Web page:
We’d all like to live a long, healthy life. Japan tops the list. The average life expectancy is 83.7 years old. In the US, we come in at #31 on that list with an average life expectancy of 79.3. (Men at 77.1 years and women at 83.4 years.) But even here in the United States, there is great variation state-by-state. In 2016, Hawaii had the highest life expectancy at birth (81.3 years). Mississippi had the lowest (74.7 years), a 6.6-year difference.

There are some factors we can’t control, such as hereditary factors and exposure to natural or man-made threats. But there are factors that we can control to increase our odds of a long, healthy life. And those controllable factors may play a bigger role than the ones that we can’t control. The New York Times features an excellent article on just this topic: How to Increase Your Chances of Having a Long, Healthy Life. It looks at a study recently published in JAMA. The State of US Health, 1990-2016 Burden of Diseases, Injuries, and Risk Factors Among US States. It offers this key observation:

But the big enchilada, as this extraordinarily comprehensive study clearly demonstrates, is how people live their lives: whether they smoke, what and how much they eat, and whether they abuse alcohol or drugs. These, along with high levels of blood sugar and blood pressure, both of which are influenced by diet, are the main factors dictating poor health.

“About three-fourths of the variation in life expectancy between counties can be explained by these big risk factors,” Dr. Murray, epidemiologist and health economist at the University of Washington, said in an interview. “Much more is due to the sociocultural environment, especially what people eat, than to their genes or the physical environment.”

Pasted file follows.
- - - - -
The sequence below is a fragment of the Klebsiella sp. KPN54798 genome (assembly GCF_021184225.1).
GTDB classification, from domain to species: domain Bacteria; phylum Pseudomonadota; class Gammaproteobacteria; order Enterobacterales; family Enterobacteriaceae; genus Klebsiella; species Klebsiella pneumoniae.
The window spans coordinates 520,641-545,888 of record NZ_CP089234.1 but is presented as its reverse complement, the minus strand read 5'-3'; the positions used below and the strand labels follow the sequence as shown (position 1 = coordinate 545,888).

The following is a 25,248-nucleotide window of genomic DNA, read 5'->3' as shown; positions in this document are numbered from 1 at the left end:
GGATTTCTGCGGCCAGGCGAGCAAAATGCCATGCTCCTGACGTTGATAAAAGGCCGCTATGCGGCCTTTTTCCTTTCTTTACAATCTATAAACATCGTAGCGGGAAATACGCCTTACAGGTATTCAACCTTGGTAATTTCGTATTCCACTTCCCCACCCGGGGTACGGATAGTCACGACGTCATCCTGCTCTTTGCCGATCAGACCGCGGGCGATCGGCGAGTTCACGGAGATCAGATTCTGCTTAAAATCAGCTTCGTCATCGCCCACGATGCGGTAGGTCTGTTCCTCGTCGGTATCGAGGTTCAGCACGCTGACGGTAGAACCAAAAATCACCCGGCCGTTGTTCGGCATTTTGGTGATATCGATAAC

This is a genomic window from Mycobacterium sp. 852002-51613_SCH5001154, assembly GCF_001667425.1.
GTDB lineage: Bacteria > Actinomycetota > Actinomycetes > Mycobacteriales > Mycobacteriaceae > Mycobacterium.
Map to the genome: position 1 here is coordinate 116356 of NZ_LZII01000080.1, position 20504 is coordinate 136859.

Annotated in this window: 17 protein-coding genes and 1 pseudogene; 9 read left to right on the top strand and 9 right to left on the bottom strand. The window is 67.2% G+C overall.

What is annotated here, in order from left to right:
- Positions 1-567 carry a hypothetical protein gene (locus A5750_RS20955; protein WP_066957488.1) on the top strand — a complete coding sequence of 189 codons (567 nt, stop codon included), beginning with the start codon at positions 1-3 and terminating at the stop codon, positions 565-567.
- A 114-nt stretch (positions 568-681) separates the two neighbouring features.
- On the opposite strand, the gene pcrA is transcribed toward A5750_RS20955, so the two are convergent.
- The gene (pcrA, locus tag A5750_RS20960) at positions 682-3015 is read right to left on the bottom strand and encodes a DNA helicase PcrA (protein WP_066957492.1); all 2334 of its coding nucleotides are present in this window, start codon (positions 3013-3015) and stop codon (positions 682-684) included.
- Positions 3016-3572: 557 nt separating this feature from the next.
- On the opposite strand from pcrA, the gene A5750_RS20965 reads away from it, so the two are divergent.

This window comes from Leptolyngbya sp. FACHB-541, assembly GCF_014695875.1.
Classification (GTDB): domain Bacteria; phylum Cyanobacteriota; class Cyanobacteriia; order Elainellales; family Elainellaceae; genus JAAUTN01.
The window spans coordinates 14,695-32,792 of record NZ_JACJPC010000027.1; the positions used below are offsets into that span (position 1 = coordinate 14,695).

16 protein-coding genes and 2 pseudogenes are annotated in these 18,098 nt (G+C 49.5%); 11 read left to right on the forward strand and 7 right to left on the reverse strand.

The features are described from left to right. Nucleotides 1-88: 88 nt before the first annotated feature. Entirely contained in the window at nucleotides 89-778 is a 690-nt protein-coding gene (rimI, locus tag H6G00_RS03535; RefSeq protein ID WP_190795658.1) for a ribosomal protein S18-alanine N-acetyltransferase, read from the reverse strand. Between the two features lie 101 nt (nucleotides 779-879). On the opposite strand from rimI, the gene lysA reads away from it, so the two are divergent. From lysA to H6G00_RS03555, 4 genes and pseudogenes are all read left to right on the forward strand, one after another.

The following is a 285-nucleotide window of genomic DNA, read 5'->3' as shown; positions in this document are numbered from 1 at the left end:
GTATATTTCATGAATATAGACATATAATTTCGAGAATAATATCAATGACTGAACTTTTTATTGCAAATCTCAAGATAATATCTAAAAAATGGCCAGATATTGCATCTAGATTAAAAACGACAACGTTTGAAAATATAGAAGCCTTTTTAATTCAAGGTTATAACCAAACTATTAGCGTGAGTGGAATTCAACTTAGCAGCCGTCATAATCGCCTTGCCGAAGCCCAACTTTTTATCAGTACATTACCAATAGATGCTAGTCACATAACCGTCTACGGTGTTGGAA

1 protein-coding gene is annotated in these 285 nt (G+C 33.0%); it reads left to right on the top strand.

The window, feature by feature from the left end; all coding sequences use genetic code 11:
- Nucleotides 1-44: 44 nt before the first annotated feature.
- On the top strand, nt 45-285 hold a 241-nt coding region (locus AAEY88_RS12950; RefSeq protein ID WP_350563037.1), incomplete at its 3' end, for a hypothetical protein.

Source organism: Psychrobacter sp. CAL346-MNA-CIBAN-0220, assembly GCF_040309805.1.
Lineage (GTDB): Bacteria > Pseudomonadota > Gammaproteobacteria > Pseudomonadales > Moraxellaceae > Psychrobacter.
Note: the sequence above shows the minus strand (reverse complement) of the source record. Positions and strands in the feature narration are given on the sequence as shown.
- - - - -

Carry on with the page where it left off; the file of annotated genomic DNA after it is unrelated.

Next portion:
Lifestyle factors play a key role in longevity

Another recent study discussed in The Harvard Gazette quantifies just what the impact of healthy habits may mean to life expectancy. A new study led by the Harvard T.H. Chan School of Public Health says that lifestyle habits in adulthood may increase women’s life expectancy by 14 years, men gain 12. (See Five healthy habits to live by.)

“Maintaining five healthy habits — eating a healthy diet, exercising regularly, keeping a healthy body weight, not drinking too much alcohol, and not smoking — during adulthood may add more than a decade to life expectancy, according to a new study led by the Harvard T.H. Chan School of Public Health.

Researchers also found that American women and men who maintained the healthiest lifestyles were 82 percent less likely to die from cardiovascular disease and 65 percent less likely to die from cancer when compared with those with the least healthy lifestyles over the course of the roughly 30-year study period.”

It’s never to late to improve your health habits and to reduce lifestyle risks. And to bolster your chances for success, we recommend wellness coaches – see our advice on How to Find a Wellness Coach: Characteristics for Success.

‘100’ (from 0 to 100 years in 150 seconds) from Filmersblog on Vimeo.


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